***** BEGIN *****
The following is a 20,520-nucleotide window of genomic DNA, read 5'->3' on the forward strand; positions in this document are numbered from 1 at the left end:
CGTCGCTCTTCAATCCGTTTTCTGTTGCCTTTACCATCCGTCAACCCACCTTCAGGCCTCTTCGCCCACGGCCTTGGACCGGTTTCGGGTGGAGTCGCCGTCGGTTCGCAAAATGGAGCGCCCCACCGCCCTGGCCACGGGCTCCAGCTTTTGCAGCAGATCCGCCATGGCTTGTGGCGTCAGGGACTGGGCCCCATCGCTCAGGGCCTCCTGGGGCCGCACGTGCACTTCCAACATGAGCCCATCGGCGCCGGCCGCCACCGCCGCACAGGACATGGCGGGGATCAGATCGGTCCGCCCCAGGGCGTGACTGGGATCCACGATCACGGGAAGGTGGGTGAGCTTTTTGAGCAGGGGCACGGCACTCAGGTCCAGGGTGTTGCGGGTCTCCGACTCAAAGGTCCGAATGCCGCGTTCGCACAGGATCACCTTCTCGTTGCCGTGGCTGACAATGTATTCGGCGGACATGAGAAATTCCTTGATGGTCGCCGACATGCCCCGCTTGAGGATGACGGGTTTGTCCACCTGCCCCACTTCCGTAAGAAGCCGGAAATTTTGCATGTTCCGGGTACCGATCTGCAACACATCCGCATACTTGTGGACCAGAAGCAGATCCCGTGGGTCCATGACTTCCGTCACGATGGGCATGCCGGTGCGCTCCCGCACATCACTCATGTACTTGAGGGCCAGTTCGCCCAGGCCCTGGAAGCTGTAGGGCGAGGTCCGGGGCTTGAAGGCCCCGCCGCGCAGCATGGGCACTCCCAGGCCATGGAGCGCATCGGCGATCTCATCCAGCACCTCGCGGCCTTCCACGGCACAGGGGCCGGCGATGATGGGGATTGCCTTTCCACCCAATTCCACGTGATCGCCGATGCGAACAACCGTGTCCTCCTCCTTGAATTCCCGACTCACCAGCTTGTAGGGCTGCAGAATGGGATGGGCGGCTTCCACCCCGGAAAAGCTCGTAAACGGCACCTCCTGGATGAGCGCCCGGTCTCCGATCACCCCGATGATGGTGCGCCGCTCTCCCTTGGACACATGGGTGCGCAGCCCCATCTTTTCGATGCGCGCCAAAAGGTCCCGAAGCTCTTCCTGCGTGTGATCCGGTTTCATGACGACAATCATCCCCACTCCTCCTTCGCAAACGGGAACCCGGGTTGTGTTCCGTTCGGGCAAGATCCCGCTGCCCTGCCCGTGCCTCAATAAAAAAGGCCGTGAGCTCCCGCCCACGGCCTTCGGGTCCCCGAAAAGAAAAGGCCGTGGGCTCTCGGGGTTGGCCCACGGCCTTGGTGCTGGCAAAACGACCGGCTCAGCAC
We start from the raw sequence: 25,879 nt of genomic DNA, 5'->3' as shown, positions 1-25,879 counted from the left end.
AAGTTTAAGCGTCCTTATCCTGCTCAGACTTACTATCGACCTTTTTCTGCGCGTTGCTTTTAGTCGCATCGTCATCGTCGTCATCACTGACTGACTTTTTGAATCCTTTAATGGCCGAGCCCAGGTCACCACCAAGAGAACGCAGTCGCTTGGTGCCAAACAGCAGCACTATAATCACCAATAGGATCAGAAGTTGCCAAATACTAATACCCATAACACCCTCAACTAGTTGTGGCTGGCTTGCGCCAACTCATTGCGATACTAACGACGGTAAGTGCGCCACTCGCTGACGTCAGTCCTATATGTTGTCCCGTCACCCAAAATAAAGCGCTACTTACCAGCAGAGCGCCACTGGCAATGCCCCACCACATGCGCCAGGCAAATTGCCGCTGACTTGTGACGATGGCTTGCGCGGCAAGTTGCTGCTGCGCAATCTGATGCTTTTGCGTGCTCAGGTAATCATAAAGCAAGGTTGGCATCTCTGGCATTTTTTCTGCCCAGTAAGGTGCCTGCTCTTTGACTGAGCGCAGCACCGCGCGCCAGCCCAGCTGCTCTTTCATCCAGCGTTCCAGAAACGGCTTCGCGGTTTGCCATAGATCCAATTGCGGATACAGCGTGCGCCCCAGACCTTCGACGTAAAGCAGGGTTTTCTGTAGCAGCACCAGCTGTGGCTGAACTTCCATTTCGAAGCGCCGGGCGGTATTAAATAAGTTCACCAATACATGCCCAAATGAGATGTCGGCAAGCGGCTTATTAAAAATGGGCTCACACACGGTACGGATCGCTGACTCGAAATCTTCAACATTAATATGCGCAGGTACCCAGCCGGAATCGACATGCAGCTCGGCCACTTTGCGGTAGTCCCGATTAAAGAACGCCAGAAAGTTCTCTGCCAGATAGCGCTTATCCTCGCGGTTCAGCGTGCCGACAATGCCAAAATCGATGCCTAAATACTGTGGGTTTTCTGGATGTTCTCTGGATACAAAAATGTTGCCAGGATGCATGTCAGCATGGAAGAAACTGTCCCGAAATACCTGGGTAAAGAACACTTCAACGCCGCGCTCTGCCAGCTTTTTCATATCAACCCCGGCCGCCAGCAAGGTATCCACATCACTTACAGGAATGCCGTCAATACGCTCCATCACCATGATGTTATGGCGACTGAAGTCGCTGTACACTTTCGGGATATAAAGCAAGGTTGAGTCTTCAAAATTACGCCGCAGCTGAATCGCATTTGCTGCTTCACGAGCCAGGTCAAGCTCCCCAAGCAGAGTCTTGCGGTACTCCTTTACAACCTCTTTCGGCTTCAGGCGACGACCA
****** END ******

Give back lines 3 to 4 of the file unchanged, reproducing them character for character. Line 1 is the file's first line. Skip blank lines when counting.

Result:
We start from the raw sequence: 25,879 nt of genomic DNA, 5'->3' as shown, positions 1-25,879 counted from the left end.
AAGTTTAAGCGTCCTTATCCTGCTCAGACTTACTATCGACCTTTTTCTGCGCGTTGCTTTTAGTCGCATCGTCATCGTCGTCATCACTGACTGACTTTTTGAATCCTTTAATGGCCGAGCCCAGGTCACCACCAAGAGAACGCAGTCGCTTGGTGCCAAACAGCAGCACTATAATCACCAATAGGATCAGAAGTTGCCAAATACTAATACCCATAACACCCTCAACTAGTTGTGGCTGGCTTGCGCCAACTCATTGCGATACTAACGACGGTAAGTGCGCCACTCGCTGACGTCAGTCCTATATGTTGTCCCGTCACCCAAAATAAAGCGCTACTTACCAGCAGAGCGCCACTGGCAATGCCCCACCACATGCGCCAGGCAAATTGCCGCTGACTTGTGACGATGGCTTGCGCGGCAAGTTGCTGCTGCGCAATCTGATGCTTTTGCGTGCTCAGGTAATCATAAAGCAAGGTTGGCATCTCTGGCATTTTTTCTGCCCAGTAAGGTGCCTGCTCTTTGACTGAGCGCAGCACCGCGCGCCAGCCCAGCTGCTCTTTCATCCAGCGTTCCAGAAACGGCTTCGCGGTTTGCCATAGATCCAATTGCGGATACAGCGTGCGCCCCAGACCTTCGACGTAAAGCAGGGTTTTCTGTAGCAGCACCAGCTGTGGCTGAACTTCCATTTCGAAGCGCCGGGCGGTATTAAATAAGTTCACCAATACATGCCCAAATGAGATGTCGGCAAGCGGCTTATTAAAAATGGGCTCACACACGGTACGGATCGCTGACTCGAAATCTTCAACATTAATATGCGCAGGTACCCAGCCGGAATCGACATGCAGCTCGGCCACTTTGCGGTAGTCCCGATTAAAGAACGCCAGAAAGTTCTCTGCCAGATAGCGCTTATCCTCGCGGTTCAGCGTGCCGACAATGCCAAAATCGATGCCTAAATACTGTGGGTTTTCTGGATGTTCTCTGGATACAAAAATGTTGCCAGGATGCATGTCAGCATGGAAGAAACTGTCCCGAAATACCTGGGTAAAGAACACTTCAACGCCGCGCTCTGCCAGCTTTTTCATATCAACCCCGGCCGCCAGCAAGGTATCCACATCACTTACAGGAATGCCGTCAATACGCTCCATCACCATGATGTTATGGCGACTGAAGTCGCTGTACACTTTCGGGATATAAAGCAAGGTTGAGTCTTCAAAATTACGCCGCAGCTGAATCGCATTTGCTGCTTCACGAGCCAGGTCAAGCTCCCCAAGCAGAGTCTTGCGGTACTCCTTTACAACCTCTTTCGGCTTCAGGCGACGACCA